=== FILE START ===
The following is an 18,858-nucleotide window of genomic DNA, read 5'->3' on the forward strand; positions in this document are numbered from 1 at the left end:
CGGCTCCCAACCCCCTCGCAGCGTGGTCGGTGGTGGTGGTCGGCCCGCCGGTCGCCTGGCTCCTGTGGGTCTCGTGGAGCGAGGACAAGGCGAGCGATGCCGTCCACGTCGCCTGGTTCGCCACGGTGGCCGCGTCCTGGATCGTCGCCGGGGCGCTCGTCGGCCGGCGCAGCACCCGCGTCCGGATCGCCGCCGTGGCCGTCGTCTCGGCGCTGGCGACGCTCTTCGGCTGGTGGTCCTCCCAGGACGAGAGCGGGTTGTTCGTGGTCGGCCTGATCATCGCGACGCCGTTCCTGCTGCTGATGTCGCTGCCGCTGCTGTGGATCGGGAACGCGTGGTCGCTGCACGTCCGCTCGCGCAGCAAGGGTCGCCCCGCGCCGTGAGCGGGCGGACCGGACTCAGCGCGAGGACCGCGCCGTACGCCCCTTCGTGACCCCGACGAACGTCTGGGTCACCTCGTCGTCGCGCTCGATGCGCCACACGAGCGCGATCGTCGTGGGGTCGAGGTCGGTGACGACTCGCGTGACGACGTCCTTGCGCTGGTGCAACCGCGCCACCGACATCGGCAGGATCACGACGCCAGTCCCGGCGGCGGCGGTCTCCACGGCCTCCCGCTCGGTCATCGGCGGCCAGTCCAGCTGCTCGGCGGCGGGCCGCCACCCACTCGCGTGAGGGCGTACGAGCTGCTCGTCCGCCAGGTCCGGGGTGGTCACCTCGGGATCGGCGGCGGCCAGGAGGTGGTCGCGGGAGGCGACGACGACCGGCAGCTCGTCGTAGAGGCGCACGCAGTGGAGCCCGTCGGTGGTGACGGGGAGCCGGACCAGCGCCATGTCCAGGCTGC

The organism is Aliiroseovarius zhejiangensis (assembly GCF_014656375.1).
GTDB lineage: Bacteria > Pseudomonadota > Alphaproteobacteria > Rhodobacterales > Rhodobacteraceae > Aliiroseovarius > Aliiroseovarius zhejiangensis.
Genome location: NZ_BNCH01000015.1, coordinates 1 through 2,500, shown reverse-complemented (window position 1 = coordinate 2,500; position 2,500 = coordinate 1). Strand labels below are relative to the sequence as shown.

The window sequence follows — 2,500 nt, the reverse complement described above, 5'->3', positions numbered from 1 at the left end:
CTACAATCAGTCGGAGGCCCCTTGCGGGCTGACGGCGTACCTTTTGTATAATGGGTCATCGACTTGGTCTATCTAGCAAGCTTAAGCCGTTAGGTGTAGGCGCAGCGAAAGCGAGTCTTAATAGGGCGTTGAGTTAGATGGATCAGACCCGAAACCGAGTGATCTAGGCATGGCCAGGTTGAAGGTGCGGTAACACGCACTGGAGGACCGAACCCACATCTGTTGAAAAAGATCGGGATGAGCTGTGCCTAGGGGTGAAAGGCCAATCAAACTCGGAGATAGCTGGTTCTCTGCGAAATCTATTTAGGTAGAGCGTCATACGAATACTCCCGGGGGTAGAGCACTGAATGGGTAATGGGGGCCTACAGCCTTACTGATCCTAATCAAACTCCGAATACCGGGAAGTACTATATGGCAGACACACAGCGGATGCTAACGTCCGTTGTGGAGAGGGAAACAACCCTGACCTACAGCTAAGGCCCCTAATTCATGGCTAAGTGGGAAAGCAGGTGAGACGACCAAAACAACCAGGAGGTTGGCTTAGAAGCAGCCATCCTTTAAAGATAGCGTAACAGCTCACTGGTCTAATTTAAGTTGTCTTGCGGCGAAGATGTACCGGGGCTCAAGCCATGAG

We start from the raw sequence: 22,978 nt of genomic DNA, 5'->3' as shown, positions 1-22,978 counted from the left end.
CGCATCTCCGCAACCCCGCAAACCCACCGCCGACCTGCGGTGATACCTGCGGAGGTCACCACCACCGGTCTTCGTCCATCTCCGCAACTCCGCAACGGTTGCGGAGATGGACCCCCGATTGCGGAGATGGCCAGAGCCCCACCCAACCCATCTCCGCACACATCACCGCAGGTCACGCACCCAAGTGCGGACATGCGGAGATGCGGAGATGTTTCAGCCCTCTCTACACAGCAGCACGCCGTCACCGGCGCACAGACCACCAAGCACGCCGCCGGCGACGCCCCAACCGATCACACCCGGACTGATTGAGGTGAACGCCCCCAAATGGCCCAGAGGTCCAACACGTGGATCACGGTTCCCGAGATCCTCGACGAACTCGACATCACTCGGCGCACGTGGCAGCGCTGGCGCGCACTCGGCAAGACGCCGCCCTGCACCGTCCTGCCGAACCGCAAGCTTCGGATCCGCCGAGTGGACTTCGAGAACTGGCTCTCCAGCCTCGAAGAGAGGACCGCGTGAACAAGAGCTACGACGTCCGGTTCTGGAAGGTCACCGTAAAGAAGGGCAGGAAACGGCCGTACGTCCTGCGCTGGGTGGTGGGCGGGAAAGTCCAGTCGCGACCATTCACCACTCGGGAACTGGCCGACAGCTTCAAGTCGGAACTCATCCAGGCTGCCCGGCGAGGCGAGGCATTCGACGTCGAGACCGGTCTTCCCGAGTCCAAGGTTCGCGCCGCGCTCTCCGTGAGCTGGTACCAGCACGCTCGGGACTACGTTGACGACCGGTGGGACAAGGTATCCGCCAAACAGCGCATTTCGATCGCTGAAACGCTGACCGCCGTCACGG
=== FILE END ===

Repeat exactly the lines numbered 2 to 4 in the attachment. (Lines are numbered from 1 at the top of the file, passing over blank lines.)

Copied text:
CGGCTCCCAACCCCCTCGCAGCGTGGTCGGTGGTGGTGGTCGGCCCGCCGGTCGCCTGGCTCCTGTGGGTCTCGTGGAGCGAGGACAAGGCGAGCGATGCCGTCCACGTCGCCTGGTTCGCCACGGTGGCCGCGTCCTGGATCGTCGCCGGGGCGCTCGTCGGCCGGCGCAGCACCCGCGTCCGGATCGCCGCCGTGGCCGTCGTCTCGGCGCTGGCGACGCTCTTCGGCTGGTGGTCCTCCCAGGACGAGAGCGGGTTGTTCGTGGTCGGCCTGATCATCGCGACGCCGTTCCTGCTGCTGATGTCGCTGCCGCTGCTGTGGATCGGGAACGCGTGGTCGCTGCACGTCCGCTCGCGCAGCAAGGGTCGCCCCGCGCCGTGAGCGGGCGGACCGGACTCAGCGCGAGGACCGCGCCGTACGCCCCTTCGTGACCCCGACGAACGTCTGGGTCACCTCGTCGTCGCGCTCGATGCGCCACACGAGCGCGATCGTCGTGGGGTCGAGGTCGGTGACGACTCGCGTGACGACGTCCTTGCGCTGGTGCAACCGCGCCACCGACATCGGCAGGATCACGACGCCAGTCCCGGCGGCGGCGGTCTCCACGGCCTCCCGCTCGGTCATCGGCGGCCAGTCCAGCTGCTCGGCGGCGGGCCGCCACCCACTCGCGTGAGGGCGTACGAGCTGCTCGTCCGCCAGGTCCGGGGTGGTCACCTCGGGATCGGCGGCGGCCAGGAGGTGGTCGCGGGAGGCGACGACGACCGGCAGCTCGTCGTAGAGGCGCACGCAGTGGAGCCCGTCGGTGGTGACGGGGAGCCGGACCAGCGCCATGTCCAGGCTGC

The organism is Aliiroseovarius zhejiangensis (assembly GCF_014656375.1).
GTDB lineage: Bacteria > Pseudomonadota > Alphaproteobacteria > Rhodobacterales > Rhodobacteraceae > Aliiroseovarius > Aliiroseovarius zhejiangensis.